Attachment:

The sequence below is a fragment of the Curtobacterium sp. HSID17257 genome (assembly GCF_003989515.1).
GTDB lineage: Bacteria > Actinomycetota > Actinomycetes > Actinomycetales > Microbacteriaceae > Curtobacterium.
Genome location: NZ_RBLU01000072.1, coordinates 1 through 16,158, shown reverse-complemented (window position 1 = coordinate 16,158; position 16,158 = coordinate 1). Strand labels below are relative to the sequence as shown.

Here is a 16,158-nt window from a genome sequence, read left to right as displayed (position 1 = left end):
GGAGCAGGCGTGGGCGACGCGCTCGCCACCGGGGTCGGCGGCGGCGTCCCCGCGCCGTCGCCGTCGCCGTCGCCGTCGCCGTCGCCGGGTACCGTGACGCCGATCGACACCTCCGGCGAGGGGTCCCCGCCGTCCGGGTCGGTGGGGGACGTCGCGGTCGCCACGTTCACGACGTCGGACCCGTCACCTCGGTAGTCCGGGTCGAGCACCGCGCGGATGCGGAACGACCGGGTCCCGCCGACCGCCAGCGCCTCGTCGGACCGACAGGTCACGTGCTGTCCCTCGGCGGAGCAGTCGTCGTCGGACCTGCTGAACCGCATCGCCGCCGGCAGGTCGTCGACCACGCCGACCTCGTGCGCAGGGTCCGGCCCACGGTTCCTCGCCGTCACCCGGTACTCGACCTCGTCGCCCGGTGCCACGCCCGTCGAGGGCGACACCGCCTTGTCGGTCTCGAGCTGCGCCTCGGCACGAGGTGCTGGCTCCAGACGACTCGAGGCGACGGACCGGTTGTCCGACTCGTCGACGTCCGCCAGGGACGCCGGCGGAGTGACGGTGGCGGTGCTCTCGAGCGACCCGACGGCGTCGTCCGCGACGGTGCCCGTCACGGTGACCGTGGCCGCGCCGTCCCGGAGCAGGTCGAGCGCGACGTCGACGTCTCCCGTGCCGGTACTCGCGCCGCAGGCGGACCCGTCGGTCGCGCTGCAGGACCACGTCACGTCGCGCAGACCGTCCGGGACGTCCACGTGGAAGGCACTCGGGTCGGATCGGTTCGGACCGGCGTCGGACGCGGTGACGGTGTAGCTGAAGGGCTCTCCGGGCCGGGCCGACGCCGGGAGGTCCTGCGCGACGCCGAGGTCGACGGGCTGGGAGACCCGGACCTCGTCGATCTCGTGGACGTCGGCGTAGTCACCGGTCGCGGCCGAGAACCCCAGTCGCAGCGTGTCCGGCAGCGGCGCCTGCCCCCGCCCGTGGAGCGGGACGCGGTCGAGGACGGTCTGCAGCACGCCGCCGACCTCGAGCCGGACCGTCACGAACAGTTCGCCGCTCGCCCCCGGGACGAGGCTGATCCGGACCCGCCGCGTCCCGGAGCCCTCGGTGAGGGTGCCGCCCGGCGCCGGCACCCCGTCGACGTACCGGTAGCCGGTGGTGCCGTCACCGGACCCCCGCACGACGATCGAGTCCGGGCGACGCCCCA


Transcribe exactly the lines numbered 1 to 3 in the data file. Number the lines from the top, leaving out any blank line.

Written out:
The sequence below is a fragment of the Curtobacterium sp. HSID17257 genome (assembly GCF_003989515.1).
GTDB lineage: Bacteria > Actinomycetota > Actinomycetes > Actinomycetales > Microbacteriaceae > Curtobacterium.
Genome location: NZ_RBLU01000072.1, coordinates 1 through 16,158, shown reverse-complemented (window position 1 = coordinate 16,158; position 16,158 = coordinate 1). Strand labels below are relative to the sequence as shown.